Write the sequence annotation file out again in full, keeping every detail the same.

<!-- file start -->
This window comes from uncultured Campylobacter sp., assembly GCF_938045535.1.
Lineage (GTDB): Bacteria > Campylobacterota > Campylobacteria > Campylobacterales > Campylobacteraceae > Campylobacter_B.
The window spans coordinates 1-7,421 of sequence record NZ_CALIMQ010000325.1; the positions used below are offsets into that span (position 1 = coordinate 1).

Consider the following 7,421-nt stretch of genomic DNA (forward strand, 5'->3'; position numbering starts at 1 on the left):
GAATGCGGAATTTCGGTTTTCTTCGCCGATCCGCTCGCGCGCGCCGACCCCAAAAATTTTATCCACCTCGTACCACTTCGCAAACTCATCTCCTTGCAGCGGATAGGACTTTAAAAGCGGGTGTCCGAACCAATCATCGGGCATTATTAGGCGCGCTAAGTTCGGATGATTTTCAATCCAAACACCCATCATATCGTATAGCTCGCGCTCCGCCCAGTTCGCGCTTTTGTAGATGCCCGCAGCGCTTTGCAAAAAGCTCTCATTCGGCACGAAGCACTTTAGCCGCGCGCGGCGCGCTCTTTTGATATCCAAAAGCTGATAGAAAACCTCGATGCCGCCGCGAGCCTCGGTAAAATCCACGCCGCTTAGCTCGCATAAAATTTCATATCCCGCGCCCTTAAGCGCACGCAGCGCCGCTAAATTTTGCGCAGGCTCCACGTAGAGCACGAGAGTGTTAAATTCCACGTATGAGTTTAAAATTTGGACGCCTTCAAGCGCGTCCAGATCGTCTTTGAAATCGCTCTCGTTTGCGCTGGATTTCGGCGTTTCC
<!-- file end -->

This window comes from uncultured Campylobacter sp., assembly GCF_938045535.1.
Lineage (GTDB): Bacteria > Campylobacterota > Campylobacteria > Campylobacterales > Campylobacteraceae > Campylobacter_B.
The window spans coordinates 1-7,421 of sequence record NZ_CALIMQ010000325.1; the positions used below are offsets into that span (position 1 = coordinate 1).

Consider the following 7,421-nt stretch of genomic DNA (forward strand, 5'->3'; position numbering starts at 1 on the left):
GAATGCGGAATTTCGGTTTTCTTCGCCGATCCGCTCGCGCGCGCCGACCCCAAAAATTTTATCCACCTCGTACCACTTCGCAAACTCATCTCCTTGCAGCGGATAGGACTTTAAAAGCGGGTGTCCGAACCAATCATCGGGCATTATTAGGCGCGCTAAGTTCGGATGATTTTCAATCCAAACACCCATCATATCGTATAGCTCGCGCTCCGCCCAGTTCGCGCTTTTGTAGATGCCCGCAGCGCTTTGCAAAAAGCTCTCATTCGGCACGAAGCACTTTAGCCGCGCGCGGCGCGCTCTTTTGATATCCAAAAGCTGATAGAAAACCTCGATGCCGCCGCGAGCCTCGGTAAAATCCACGCCGCTTAGCTCGCATAAAATTTCATATCCCGCGCCCTTAAGCGCACGCAGCGCCGCTAAATTTTGCGCAGGCTCCACGTAGAGCACGAGAGTGTTAAATTCCACGTATGAGTTTAAAATTTGGACGCCTTCAAGCGCGTCCAGATCGTCTTTGAAATCGCTCTCGTTTGCGCTGGATTTCGGCGTTTCC